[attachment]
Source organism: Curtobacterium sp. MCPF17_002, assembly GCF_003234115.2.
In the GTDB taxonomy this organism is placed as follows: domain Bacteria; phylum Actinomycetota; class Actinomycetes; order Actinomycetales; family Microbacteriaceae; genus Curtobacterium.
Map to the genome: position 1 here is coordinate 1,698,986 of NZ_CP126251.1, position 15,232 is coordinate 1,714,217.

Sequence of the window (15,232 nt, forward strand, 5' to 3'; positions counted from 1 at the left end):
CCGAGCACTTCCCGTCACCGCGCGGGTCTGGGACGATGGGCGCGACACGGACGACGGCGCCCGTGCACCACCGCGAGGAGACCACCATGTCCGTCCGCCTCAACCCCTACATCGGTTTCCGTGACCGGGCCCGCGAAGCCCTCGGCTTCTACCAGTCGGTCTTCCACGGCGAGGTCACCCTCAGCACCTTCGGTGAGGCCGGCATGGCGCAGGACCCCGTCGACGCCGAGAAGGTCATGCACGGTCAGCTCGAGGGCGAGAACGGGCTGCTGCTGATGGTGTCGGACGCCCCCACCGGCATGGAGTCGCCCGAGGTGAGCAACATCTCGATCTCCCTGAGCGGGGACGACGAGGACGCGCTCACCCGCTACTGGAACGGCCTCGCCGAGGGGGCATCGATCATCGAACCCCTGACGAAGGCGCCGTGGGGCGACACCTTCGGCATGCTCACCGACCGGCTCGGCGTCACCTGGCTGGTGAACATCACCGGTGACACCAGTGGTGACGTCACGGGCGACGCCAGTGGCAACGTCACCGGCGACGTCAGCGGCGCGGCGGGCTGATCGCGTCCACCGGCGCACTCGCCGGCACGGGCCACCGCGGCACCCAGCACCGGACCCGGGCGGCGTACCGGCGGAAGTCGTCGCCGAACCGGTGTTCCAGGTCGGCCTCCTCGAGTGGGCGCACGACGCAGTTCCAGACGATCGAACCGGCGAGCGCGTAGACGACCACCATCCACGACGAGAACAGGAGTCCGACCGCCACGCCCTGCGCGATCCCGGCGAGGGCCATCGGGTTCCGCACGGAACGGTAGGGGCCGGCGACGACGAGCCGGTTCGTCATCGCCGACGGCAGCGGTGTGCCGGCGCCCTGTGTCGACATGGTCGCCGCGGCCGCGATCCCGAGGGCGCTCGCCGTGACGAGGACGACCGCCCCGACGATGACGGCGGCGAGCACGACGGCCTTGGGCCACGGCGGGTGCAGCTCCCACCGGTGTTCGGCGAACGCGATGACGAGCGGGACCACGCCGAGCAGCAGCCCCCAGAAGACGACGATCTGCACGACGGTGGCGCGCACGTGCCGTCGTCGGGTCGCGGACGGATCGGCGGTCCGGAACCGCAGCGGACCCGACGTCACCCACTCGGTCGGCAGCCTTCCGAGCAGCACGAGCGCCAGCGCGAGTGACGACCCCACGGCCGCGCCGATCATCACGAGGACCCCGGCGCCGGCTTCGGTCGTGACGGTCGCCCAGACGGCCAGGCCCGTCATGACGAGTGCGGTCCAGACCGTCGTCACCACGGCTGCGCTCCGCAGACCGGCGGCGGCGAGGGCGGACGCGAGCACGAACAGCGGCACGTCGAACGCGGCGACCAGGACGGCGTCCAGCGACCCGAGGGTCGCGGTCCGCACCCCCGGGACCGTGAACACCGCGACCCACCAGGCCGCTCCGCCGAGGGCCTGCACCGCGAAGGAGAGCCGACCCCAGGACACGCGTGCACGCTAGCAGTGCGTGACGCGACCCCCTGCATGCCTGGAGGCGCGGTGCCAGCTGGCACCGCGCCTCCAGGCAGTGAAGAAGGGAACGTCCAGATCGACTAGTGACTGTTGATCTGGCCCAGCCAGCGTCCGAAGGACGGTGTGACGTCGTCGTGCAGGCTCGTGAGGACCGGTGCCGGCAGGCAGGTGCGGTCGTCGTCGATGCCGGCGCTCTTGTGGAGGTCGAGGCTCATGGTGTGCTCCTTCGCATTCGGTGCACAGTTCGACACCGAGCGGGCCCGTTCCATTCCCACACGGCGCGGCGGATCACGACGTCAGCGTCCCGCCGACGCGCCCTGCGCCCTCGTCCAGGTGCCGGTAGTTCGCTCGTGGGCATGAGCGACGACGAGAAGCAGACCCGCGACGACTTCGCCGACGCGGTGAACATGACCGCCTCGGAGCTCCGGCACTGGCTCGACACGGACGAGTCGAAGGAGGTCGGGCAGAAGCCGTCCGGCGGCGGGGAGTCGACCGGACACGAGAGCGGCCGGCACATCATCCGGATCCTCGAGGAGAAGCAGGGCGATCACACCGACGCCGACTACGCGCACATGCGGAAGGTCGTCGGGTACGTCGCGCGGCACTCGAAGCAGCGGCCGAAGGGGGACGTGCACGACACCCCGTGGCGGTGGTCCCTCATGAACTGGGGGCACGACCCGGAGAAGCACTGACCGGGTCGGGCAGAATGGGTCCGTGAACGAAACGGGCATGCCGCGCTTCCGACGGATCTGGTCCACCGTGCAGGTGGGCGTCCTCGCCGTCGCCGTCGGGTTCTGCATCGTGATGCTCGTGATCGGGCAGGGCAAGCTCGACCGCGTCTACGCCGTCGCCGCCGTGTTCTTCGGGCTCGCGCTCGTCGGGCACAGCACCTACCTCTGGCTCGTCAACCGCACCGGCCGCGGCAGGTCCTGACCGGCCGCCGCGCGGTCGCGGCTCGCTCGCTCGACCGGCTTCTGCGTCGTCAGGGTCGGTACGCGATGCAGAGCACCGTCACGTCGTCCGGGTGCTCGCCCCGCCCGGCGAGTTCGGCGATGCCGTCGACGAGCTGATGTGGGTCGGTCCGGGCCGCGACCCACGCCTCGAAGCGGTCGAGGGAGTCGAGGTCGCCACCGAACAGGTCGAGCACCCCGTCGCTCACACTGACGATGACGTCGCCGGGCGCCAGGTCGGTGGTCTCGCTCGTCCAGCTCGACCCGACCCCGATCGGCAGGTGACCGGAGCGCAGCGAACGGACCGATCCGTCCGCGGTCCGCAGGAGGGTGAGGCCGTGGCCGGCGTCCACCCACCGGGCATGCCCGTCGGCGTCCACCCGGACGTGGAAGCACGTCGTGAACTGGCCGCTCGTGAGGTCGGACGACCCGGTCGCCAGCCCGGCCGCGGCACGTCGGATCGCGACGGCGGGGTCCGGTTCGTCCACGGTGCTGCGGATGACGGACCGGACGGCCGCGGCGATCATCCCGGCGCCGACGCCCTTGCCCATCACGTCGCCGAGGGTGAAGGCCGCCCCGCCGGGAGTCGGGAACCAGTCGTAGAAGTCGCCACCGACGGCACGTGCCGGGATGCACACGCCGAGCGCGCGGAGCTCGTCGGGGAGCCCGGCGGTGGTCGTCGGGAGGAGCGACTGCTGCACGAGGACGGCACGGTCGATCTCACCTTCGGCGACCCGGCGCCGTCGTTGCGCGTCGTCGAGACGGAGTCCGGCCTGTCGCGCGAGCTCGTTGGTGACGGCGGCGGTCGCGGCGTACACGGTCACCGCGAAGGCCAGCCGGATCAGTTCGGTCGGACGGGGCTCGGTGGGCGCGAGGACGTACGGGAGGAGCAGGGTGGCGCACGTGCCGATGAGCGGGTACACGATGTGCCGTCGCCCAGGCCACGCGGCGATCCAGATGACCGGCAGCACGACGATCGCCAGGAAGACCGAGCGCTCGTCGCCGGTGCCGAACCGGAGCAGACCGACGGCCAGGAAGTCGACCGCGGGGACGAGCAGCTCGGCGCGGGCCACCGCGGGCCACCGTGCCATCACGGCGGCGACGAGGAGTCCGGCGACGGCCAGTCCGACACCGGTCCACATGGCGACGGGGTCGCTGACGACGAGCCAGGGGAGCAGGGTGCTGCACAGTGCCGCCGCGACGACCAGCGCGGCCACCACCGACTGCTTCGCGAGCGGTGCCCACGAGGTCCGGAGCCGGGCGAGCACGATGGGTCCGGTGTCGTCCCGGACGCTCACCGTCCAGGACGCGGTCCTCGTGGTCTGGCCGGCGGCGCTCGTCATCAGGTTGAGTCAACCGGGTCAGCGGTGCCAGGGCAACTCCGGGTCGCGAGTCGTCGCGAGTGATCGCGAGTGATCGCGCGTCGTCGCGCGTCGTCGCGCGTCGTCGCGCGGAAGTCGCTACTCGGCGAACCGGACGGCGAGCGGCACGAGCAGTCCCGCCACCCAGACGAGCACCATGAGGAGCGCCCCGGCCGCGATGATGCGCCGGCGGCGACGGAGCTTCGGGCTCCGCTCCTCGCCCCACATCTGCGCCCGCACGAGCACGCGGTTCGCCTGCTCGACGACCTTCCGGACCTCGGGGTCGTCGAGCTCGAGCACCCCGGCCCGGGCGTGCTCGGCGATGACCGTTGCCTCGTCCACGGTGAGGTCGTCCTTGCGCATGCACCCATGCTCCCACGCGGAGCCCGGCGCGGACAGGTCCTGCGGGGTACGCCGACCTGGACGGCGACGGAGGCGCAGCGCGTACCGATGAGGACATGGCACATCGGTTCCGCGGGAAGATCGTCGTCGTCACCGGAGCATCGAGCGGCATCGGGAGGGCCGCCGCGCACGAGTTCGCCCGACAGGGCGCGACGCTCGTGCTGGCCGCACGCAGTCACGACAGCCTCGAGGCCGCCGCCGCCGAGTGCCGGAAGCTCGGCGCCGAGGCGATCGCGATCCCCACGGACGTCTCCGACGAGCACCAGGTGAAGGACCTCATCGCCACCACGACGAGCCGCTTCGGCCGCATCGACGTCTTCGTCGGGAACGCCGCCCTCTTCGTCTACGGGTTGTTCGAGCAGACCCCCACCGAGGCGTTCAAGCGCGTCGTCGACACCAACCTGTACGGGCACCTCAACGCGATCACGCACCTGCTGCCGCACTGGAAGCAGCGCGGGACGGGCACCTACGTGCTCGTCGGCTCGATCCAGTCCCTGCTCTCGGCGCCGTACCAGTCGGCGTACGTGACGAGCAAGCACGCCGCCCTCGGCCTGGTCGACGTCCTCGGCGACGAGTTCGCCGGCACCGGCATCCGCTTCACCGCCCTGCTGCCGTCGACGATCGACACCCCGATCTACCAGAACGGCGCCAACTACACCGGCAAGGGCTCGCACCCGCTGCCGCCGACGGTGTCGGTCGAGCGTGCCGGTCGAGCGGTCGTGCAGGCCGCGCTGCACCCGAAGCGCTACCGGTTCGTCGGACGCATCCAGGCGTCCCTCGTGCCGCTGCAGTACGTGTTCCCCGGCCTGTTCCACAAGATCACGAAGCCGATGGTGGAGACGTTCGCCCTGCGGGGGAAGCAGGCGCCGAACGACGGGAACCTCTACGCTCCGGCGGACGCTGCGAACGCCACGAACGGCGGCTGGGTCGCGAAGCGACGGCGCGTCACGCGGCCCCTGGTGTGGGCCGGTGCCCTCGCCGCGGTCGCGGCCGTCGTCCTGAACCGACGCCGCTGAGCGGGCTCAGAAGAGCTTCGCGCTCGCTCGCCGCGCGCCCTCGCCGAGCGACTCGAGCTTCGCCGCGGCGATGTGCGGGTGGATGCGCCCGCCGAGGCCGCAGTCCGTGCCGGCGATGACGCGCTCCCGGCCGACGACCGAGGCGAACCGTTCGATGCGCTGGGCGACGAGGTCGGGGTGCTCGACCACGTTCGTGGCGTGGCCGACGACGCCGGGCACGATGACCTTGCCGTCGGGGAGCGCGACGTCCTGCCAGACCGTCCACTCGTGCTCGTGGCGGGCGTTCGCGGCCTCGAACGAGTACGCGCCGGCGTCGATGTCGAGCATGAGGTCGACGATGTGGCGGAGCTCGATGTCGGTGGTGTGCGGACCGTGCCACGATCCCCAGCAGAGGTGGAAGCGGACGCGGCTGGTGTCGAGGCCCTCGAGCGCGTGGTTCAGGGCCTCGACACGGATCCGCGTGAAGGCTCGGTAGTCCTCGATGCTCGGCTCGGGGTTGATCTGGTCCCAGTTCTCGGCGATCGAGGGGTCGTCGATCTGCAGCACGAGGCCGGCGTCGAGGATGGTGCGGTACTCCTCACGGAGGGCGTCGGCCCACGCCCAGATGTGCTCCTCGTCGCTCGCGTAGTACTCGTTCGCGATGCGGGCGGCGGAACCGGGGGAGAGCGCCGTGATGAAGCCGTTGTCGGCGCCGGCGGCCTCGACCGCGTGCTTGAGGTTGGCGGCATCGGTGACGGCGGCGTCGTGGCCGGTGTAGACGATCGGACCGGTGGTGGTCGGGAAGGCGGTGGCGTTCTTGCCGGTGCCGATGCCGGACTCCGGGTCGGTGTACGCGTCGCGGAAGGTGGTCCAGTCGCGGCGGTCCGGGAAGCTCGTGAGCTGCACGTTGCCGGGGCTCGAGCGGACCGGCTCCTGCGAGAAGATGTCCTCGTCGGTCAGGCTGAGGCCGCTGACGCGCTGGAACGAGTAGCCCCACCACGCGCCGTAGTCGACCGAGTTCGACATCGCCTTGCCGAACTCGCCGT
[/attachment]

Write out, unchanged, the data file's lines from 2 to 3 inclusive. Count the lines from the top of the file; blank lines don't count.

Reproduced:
In the GTDB taxonomy this organism is placed as follows: domain Bacteria; phylum Actinomycetota; class Actinomycetes; order Actinomycetales; family Microbacteriaceae; genus Curtobacterium.
Map to the genome: position 1 here is coordinate 1,698,986 of NZ_CP126251.1, position 15,232 is coordinate 1,714,217.